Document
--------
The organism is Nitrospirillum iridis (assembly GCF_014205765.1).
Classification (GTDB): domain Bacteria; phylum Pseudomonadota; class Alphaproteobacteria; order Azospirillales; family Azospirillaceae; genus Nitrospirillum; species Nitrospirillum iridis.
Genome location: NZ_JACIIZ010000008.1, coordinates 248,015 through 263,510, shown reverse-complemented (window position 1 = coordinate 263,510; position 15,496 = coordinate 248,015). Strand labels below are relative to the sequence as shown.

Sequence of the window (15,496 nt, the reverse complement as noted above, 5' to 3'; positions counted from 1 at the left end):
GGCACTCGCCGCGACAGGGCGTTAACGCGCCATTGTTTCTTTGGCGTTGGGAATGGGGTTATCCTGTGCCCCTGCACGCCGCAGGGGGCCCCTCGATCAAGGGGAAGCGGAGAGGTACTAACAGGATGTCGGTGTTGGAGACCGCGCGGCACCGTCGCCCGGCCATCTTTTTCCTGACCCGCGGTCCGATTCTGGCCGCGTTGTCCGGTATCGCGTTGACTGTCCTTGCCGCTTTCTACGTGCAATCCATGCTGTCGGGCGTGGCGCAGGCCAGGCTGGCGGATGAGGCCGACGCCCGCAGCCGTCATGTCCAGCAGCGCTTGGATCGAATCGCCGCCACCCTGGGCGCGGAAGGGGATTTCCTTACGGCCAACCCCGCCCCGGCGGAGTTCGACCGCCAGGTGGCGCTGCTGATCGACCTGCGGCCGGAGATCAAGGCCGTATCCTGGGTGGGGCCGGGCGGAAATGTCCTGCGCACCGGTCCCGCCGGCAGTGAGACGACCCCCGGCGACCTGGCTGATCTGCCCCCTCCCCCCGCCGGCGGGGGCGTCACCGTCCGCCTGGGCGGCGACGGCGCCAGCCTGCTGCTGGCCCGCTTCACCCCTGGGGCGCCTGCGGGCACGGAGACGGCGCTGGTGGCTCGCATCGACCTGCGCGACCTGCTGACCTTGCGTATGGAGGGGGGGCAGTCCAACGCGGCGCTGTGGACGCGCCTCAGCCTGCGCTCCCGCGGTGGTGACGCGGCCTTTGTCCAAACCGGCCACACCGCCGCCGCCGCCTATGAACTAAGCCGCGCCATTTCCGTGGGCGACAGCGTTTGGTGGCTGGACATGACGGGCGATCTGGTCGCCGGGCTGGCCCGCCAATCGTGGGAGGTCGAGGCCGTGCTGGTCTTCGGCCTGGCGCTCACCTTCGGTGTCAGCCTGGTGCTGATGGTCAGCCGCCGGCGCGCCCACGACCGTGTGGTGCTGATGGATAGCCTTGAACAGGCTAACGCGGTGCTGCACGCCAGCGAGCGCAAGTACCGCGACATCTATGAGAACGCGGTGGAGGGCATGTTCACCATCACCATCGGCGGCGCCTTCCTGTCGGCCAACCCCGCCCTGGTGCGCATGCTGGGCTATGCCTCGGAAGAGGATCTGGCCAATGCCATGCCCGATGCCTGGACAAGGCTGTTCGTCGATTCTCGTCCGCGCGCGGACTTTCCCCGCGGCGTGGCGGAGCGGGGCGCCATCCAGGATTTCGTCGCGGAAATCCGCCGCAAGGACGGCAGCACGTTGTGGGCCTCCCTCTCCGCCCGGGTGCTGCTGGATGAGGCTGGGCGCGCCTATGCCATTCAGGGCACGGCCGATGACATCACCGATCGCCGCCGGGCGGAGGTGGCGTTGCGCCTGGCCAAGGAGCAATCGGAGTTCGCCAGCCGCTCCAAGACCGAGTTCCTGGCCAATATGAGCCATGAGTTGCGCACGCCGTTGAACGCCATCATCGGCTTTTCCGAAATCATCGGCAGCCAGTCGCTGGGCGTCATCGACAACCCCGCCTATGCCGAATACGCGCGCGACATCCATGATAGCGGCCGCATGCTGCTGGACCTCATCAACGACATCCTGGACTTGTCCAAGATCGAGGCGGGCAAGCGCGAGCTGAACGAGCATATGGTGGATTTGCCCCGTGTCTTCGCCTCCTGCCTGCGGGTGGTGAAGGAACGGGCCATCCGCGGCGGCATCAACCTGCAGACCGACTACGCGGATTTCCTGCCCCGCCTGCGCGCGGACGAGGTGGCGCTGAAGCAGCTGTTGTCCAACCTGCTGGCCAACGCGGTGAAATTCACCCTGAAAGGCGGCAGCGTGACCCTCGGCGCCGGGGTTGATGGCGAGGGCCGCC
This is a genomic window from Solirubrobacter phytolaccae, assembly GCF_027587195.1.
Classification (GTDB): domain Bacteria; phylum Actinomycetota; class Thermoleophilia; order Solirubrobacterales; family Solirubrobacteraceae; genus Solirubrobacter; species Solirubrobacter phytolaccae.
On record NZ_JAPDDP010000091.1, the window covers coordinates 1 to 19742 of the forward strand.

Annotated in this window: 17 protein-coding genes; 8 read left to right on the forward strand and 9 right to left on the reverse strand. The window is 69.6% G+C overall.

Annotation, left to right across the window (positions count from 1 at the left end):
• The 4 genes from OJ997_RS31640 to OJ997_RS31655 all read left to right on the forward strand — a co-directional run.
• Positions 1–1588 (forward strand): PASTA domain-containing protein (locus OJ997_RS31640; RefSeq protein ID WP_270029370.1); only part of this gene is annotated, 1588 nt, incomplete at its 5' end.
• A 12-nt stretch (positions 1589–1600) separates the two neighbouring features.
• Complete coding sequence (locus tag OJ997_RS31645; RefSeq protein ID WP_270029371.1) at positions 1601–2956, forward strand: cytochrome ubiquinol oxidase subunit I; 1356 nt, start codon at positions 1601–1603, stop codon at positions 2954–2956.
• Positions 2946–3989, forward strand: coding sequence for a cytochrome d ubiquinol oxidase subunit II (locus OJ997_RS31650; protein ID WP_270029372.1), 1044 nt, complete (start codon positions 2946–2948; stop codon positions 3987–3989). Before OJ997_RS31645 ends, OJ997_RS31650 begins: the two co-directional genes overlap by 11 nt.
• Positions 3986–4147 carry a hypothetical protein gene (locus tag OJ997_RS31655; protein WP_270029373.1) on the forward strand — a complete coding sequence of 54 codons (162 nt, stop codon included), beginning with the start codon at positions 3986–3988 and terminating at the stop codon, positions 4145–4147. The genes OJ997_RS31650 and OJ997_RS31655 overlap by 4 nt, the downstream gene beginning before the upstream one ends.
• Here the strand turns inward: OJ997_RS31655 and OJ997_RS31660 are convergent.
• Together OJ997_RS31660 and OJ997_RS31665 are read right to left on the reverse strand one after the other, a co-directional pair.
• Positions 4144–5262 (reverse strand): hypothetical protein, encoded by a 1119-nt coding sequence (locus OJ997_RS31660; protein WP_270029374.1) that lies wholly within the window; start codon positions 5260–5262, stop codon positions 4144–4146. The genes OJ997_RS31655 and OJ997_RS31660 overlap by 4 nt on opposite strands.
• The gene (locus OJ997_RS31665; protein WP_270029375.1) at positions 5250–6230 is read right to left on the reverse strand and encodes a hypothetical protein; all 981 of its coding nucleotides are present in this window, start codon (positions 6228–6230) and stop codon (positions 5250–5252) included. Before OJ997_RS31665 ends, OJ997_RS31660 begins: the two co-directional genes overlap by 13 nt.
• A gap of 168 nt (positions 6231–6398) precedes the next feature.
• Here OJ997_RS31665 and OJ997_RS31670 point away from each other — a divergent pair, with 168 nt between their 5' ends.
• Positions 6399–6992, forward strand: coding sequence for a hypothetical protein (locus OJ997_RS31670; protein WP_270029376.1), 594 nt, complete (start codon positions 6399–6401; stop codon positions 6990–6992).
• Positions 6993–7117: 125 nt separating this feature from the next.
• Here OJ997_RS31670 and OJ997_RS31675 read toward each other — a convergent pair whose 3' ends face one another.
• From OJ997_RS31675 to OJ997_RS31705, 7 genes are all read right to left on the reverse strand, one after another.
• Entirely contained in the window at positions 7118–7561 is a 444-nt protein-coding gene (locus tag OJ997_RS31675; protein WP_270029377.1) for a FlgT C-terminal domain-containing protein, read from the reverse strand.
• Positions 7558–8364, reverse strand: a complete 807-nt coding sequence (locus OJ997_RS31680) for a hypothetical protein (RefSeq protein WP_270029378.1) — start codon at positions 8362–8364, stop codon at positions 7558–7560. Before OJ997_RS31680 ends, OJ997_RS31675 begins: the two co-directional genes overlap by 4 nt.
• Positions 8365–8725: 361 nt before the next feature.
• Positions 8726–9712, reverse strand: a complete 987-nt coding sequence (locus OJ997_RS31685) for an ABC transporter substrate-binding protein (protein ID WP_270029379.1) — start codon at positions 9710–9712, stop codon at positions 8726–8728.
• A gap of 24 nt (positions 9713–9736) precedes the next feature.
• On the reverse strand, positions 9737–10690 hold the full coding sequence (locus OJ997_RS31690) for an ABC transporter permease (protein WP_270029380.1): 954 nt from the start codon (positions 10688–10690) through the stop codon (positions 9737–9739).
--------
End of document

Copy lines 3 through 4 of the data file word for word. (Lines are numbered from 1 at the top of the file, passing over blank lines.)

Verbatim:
Genome location: NZ_JACIIZ010000008.1, coordinates 248,015 through 263,510, shown reverse-complemented (window position 1 = coordinate 263,510; position 15,496 = coordinate 248,015). Strand labels below are relative to the sequence as shown.

Sequence of the window (15,496 nt, the reverse complement as noted above, 5' to 3'; positions counted from 1 at the left end):